Analysis: VW in delicate dance with German union over Tennessee plant
By Bernie Woodall
DETROIT (Reuters) - Volkswagen AG (VOWG_p.DE: Quote) officials in Germany and the United States are performing a delicate dance with VW's influential German union as they wrestle with the possible representation of workers at the company's plant in Tennessee.
Volkswagen is trying to introduce its model of a German-style works council, which would help set work rules for white- and blue-collar workers, at its only U.S. plant, in Chattanooga.
While Volkswagen has works councils at all of its plants outside of China and Tennessee, it faces challenges in forming one in Chattanooga for various reasons, including a split within the company over whether to support the United Auto Workers union.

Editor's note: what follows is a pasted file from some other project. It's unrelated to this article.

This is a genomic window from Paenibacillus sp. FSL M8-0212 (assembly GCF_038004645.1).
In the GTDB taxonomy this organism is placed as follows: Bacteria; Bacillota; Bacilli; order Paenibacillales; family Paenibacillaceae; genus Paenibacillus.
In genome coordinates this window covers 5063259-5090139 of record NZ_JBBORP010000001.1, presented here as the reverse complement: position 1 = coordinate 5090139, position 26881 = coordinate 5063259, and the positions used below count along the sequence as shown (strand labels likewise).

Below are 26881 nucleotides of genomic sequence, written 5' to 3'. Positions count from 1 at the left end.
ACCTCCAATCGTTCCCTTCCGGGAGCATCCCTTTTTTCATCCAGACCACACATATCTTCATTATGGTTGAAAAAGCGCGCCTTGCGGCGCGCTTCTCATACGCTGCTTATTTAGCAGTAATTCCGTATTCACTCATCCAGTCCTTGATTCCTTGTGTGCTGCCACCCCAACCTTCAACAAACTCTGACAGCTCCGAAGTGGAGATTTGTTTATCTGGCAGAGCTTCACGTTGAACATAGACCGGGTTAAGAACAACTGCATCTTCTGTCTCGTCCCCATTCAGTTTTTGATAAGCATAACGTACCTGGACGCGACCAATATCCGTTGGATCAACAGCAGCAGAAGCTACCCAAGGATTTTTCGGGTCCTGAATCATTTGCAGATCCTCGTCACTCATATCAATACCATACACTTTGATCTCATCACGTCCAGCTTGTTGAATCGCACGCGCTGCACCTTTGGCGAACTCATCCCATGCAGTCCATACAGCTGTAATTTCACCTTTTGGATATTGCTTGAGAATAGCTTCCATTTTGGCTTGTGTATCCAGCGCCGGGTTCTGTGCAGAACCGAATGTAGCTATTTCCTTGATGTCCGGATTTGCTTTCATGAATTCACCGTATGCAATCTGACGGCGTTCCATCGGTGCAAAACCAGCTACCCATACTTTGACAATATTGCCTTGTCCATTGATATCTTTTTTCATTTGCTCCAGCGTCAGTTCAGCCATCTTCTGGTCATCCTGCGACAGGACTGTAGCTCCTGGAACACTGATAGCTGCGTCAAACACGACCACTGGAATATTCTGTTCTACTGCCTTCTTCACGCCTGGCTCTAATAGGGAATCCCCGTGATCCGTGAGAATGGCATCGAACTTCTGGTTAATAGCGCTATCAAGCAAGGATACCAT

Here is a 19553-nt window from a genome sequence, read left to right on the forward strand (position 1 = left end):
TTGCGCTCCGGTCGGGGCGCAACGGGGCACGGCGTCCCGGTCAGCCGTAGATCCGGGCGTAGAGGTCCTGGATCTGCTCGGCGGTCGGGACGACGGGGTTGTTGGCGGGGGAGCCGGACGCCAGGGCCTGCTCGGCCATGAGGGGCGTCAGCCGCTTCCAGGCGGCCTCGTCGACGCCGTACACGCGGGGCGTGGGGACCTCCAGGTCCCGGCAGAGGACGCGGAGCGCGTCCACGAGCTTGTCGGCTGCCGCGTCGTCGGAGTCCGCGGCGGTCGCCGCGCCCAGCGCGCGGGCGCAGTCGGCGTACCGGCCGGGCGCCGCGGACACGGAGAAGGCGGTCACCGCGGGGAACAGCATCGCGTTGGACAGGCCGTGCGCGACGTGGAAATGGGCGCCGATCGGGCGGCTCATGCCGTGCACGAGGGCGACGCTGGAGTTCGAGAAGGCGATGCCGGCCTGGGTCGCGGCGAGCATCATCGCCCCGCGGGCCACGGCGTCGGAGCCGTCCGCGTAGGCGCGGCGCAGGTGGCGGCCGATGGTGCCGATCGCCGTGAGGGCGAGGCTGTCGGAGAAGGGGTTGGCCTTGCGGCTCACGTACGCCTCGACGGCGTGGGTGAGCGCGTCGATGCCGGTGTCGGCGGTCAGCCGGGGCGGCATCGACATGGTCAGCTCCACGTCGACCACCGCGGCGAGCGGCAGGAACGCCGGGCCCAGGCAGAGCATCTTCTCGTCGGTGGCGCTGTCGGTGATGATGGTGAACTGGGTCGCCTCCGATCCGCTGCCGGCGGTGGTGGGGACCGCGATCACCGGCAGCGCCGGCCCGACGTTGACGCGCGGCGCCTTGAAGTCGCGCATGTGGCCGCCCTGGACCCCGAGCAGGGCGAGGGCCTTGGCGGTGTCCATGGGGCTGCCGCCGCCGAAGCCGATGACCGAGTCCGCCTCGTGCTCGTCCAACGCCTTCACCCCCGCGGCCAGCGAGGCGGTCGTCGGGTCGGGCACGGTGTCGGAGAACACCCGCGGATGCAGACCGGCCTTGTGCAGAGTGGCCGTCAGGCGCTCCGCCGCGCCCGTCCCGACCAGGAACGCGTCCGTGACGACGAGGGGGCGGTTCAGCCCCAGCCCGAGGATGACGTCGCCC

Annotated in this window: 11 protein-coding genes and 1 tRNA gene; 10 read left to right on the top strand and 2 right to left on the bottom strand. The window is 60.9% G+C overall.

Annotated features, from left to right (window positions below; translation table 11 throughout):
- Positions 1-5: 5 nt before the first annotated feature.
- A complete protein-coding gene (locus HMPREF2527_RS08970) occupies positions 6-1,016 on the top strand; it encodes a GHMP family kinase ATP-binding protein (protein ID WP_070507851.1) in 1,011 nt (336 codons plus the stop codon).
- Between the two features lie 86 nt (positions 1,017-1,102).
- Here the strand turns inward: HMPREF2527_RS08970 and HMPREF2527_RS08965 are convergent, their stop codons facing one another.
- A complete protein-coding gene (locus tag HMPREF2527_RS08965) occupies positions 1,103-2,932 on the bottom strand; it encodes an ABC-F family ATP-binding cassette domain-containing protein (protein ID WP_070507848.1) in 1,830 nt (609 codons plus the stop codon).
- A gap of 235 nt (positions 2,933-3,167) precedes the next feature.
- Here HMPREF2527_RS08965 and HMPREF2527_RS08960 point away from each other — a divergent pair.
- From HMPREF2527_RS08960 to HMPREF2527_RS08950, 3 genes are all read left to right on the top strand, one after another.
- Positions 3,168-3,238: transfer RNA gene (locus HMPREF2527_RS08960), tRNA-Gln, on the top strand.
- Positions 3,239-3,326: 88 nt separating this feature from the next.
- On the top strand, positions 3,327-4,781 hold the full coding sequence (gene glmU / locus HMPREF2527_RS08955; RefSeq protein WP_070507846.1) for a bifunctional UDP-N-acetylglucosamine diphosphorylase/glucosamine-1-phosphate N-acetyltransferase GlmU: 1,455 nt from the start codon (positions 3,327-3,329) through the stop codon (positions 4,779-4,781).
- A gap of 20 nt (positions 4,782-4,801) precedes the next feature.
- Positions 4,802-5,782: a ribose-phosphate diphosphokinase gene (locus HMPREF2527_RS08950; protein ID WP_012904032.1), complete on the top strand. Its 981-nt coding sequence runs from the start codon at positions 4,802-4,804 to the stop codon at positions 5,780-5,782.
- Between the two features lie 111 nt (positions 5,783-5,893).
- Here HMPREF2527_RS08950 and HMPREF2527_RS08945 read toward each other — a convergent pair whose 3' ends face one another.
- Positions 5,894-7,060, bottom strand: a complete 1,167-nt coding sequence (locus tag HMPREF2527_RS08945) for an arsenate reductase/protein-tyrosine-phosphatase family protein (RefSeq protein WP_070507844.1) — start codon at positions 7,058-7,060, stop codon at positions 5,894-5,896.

IG Metall, the German union with seats and influence in VW's boardroom, is pressing the company to establish a works council at Chattanooga. IG Metall also supports the UAW's bid to organize the U.S. plant.
It is IG Metall's influence and the company's need to keep labor peace in Germany that has Volkswagen's U.S. officials careful not to misstep. At the same time, they also are trying to maintain good relations with Tennessee's politicians, led by anti-UAW Governor Bill Haslam and U.S. Senator Bob Corker, both Republicans.
In China, VW plants are jointly owned with Chinese partners, making the Chattanooga plant, opened in 2011, the company's only wholly owned plant without a works council.
Volkswagen cannot institute just a works council in Tennessee because U.S. labor law does not allow for company-sponsored unions. In order to set up a works council for the 1,570 hourly paid manufacturing workers at Chattanooga, a U.S. union needs to be involved, because a foreign-based union cannot represent U.S. workers.
A works council at Chattanooga would act largely as it would in Germany and not negotiate wages and benefits. Continued...